So, I want to caution folks before they decide to ban laptops entirely in the classroom. I want folks to remember that banning laptops may create a situation where students with an accommodation for a learning disability are forced to disclose that they have a learning disability.  This forced disclosure may not be an issue for some students—they may not complain or make much of the ban, or they might not care that they are the only student in a 70+ class who has his/her laptop out in a no-laptop use classroom. So, a complete laptop ban may not be that much of an issue for some students.  But, it could still be an issue. 

If you are a strong proponent for absolutely no laptop use in class, perhaps your student affairs office might be able to not place students who have laptop use as an accommodation in your class. Of course, this recommendation may only work if you happen to teach a course that is also offered during the same semester by a faculty member who does not have a laptop ban.

Perhaps, someone like a student affairs or ASP professional may have a chat with those students who are disengaged in the classroom to see what may be contributing to the disengagement. Is it solely the laptop? Or, as those of us in the law school ASP world know, are there other academic or non-academic factors that may be impacting the student’s ability to “follow along in class”? Are the students distracted by a laptop disengaged because the laptop is in front of them? Or, is something happening outside of the classroom that may be motivating the student to disengage on the laptop? Could it be easier for a student who is having a challenging time in law school to disengage, rather than continuing to try and fail?

One more recommendation if you are a strong proponent for absolutely no laptop use in class: maybe, reconsider why you have the no laptop policy in the first place.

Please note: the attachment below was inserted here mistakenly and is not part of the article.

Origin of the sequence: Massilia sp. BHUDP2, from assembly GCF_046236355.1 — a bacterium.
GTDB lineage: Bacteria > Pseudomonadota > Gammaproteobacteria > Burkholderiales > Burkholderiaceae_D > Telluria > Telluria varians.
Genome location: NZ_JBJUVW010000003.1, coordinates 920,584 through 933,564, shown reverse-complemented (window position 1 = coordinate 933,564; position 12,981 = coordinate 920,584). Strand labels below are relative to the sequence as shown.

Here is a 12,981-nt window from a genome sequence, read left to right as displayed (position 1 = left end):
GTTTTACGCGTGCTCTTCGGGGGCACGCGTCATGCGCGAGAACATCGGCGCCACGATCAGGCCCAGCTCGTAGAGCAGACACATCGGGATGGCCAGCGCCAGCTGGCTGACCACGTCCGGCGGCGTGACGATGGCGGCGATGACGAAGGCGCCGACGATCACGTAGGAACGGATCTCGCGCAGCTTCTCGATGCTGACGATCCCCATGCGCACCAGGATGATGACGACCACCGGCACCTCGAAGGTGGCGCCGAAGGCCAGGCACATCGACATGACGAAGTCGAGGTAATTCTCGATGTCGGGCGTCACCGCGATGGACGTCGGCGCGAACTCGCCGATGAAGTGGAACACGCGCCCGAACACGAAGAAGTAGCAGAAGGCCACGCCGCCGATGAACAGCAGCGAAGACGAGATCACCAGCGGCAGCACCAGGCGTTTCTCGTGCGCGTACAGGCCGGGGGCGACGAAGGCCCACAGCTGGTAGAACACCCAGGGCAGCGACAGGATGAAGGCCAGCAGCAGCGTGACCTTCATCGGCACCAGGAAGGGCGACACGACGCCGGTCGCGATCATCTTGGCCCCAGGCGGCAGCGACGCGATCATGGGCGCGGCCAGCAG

Do we assume that students who handwrite their notes never disengage? Or, can a student on a social media account be just as "zoned out" as someone daydreaming or drawing an elaborate doodle on his/her notebook paper?

Do we assume that someone who has a laptop will automatically be programmed to type everything down verbatim in class and, thus, not follow along in the classroom dialogue? Do we assume that someone who is handwriting his/her notes will not automatically try to write everything (or as much) down in class and, thus, will follow along in the classroom dialogue?  I suspect we have had many students in our classrooms who prove and disprove both assumptions.

Do we assume that those students who are using a laptop are naturally worse note-takers—that they have not developed or cannot develop with guidance (from great ASP folks, like us!) effective methods for taking notes in a law school class? Do we assume that those students who handwrite their notes all have developed the proper method for effective and efficient ways to take notes in a law school class? Again, I suspect we have had many students in our classrooms who prove and disprove both assumptions. 

And, finally, are we even aware of, or do we automatically discount, the various computer applications out there that might be geared for diverse learning styles or that might help keep our students’ notes better organized?

We often try to train our law students on flexible thinking—that there may often not just be a black or white answer to things in the law; that there, frustratingly, is often a large shade of gray in the law; that the answer to many questions in the law may often be “It depends.”